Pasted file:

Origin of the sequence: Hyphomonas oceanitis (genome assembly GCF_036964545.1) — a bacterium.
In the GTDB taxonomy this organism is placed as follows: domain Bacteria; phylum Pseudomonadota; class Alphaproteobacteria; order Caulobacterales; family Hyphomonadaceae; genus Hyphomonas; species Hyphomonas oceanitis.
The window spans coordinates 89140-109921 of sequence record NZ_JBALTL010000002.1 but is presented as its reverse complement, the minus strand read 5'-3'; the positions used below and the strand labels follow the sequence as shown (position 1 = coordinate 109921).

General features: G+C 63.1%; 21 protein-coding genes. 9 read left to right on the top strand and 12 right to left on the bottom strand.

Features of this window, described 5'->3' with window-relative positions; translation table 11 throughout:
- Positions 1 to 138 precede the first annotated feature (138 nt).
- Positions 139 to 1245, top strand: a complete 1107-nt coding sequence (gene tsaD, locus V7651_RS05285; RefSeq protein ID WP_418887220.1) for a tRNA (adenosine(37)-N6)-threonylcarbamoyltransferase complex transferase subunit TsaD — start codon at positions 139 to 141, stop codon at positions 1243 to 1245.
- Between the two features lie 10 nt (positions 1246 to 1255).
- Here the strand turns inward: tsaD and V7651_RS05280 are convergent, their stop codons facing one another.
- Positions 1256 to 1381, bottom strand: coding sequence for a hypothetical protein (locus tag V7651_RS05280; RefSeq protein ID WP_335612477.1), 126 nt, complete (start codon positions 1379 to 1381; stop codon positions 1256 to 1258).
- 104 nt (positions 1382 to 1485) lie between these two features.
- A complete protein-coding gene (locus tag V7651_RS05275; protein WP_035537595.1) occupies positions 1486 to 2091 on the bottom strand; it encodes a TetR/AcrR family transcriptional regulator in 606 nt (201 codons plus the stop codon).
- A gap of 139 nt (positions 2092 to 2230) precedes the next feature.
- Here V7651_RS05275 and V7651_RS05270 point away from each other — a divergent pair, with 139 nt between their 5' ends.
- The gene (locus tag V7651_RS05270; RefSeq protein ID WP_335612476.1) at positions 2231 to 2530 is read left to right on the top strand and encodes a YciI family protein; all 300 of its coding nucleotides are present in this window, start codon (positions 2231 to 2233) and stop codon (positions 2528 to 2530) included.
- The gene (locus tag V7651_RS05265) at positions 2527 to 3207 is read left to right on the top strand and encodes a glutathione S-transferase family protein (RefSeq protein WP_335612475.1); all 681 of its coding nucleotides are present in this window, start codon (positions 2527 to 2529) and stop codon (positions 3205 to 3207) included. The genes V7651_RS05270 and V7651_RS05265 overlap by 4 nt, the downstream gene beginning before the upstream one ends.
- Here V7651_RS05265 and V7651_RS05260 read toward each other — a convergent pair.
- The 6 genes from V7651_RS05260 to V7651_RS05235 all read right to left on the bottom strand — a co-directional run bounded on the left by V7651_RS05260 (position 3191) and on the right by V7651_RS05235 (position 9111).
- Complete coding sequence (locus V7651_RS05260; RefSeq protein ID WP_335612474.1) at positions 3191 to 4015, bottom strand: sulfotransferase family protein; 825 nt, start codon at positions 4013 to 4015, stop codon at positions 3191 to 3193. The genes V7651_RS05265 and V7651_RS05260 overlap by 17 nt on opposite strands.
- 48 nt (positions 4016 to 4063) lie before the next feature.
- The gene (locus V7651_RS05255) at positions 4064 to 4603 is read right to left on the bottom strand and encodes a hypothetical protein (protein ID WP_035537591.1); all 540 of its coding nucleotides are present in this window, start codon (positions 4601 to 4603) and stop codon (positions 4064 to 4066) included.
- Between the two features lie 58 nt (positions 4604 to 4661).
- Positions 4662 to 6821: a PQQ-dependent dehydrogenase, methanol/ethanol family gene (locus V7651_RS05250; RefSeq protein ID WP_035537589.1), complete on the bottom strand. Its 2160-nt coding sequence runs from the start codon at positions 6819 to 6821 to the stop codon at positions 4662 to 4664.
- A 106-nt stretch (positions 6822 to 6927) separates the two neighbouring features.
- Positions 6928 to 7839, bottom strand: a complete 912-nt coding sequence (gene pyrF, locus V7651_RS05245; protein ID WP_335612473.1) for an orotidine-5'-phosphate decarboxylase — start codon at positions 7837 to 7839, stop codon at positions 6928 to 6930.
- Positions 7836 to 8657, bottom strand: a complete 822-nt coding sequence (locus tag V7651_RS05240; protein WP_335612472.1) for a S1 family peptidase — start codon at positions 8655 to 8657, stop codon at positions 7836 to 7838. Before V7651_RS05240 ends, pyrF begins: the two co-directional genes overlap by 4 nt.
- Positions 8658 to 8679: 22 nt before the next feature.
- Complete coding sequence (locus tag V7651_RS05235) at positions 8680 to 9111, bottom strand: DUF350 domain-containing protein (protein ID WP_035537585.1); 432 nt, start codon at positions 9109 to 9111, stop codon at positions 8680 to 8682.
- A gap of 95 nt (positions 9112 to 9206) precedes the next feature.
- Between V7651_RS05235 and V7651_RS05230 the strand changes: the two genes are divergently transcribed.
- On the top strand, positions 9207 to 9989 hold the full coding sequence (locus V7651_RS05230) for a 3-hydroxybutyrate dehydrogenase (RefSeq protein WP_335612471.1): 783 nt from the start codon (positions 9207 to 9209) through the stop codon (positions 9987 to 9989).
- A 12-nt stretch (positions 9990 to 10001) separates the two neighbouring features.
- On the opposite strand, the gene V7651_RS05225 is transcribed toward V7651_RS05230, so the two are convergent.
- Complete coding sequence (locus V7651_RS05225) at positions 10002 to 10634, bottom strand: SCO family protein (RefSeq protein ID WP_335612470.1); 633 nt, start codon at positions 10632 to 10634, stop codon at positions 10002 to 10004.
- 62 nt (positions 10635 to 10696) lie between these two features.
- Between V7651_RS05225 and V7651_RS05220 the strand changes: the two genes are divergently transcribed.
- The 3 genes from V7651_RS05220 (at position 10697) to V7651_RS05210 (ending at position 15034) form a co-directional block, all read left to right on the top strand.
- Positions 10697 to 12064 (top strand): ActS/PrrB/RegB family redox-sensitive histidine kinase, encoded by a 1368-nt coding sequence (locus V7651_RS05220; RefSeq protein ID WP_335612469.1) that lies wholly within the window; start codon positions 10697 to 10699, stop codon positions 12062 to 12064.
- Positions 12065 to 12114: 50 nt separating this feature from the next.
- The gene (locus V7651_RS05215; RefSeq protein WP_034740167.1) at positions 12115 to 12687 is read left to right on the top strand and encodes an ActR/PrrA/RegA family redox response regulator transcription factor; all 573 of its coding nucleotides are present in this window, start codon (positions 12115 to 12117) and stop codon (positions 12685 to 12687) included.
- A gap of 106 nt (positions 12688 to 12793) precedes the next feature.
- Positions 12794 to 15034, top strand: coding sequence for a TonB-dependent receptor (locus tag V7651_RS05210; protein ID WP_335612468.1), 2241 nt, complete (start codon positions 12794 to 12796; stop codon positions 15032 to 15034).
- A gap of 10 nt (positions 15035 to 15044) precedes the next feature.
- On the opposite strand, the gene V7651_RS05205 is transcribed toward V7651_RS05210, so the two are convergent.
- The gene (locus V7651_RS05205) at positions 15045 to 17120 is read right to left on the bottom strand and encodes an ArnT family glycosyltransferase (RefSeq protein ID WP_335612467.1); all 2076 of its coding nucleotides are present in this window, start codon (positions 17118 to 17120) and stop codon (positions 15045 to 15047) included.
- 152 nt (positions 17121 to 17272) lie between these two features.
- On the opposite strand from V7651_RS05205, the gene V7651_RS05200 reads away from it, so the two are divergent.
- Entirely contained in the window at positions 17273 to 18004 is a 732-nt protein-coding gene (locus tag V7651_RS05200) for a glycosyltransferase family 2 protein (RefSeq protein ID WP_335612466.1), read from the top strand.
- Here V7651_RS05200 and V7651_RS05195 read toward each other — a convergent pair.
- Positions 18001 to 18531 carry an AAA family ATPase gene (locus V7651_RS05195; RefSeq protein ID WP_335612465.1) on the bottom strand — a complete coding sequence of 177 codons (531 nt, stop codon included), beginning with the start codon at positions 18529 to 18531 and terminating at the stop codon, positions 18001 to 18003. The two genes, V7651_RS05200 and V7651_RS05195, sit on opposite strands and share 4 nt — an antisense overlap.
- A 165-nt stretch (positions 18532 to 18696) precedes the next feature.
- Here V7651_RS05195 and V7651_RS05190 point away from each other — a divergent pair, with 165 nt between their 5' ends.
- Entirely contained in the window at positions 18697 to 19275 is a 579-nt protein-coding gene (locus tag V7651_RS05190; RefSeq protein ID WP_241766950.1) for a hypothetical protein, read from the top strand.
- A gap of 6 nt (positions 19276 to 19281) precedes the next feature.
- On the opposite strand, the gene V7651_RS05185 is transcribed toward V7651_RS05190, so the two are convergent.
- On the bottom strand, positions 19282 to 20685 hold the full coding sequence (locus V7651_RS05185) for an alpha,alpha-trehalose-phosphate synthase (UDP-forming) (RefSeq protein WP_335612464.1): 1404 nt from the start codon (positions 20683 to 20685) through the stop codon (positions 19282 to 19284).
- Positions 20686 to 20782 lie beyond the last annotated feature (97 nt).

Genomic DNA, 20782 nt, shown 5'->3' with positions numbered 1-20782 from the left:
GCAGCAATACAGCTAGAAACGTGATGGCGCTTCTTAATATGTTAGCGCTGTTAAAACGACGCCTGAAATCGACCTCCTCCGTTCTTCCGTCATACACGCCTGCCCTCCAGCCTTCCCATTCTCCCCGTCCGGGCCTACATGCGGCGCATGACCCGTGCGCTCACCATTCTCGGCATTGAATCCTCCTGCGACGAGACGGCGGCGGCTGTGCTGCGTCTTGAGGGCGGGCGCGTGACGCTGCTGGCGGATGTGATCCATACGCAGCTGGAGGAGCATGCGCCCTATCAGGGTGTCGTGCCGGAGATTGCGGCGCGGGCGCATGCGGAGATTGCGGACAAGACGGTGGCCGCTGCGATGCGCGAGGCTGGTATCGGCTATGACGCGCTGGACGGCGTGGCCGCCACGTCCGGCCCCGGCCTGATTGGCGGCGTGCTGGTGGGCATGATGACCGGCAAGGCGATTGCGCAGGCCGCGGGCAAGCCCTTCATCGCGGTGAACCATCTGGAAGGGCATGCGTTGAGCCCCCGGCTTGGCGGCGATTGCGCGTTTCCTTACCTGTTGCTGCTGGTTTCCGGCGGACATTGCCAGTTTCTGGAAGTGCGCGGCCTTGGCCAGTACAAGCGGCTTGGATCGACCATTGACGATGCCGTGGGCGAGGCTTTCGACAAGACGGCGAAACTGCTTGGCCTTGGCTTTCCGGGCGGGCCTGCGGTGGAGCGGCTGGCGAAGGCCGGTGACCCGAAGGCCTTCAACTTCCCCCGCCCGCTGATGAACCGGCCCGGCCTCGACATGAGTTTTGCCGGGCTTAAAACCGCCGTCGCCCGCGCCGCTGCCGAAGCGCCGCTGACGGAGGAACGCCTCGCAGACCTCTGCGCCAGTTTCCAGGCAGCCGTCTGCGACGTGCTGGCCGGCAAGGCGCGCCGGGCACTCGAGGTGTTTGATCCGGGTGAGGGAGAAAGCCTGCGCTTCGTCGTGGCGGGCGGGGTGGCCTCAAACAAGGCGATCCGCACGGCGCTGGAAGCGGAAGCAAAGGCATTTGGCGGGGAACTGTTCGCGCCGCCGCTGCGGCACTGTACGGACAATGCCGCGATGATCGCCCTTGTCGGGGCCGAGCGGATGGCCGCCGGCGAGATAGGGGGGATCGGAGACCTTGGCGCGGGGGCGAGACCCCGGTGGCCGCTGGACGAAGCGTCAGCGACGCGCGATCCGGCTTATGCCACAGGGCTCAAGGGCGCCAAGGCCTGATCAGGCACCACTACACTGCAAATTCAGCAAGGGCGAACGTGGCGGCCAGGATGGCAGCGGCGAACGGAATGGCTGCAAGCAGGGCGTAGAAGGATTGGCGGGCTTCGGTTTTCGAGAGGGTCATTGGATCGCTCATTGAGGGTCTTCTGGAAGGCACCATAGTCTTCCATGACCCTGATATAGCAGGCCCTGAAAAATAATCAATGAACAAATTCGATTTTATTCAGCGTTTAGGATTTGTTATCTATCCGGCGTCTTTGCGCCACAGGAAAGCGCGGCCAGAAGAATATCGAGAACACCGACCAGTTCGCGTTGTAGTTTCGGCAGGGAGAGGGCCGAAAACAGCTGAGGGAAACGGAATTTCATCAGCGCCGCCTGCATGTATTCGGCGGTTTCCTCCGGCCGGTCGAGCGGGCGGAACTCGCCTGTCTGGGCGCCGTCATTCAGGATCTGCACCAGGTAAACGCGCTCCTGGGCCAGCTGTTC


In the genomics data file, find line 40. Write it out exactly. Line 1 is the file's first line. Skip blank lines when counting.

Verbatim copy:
- The gene (locus V7651_RS05215; RefSeq protein WP_034740167.1) at positions 12115 to 12687 is read left to right on the top strand and encodes an ActR/PrrA/RegA family redox response regulator transcription factor; all 573 of its coding nucleotides are present in this window, start codon (positions 12115 to 12117) and stop codon (positions 12685 to 12687) included.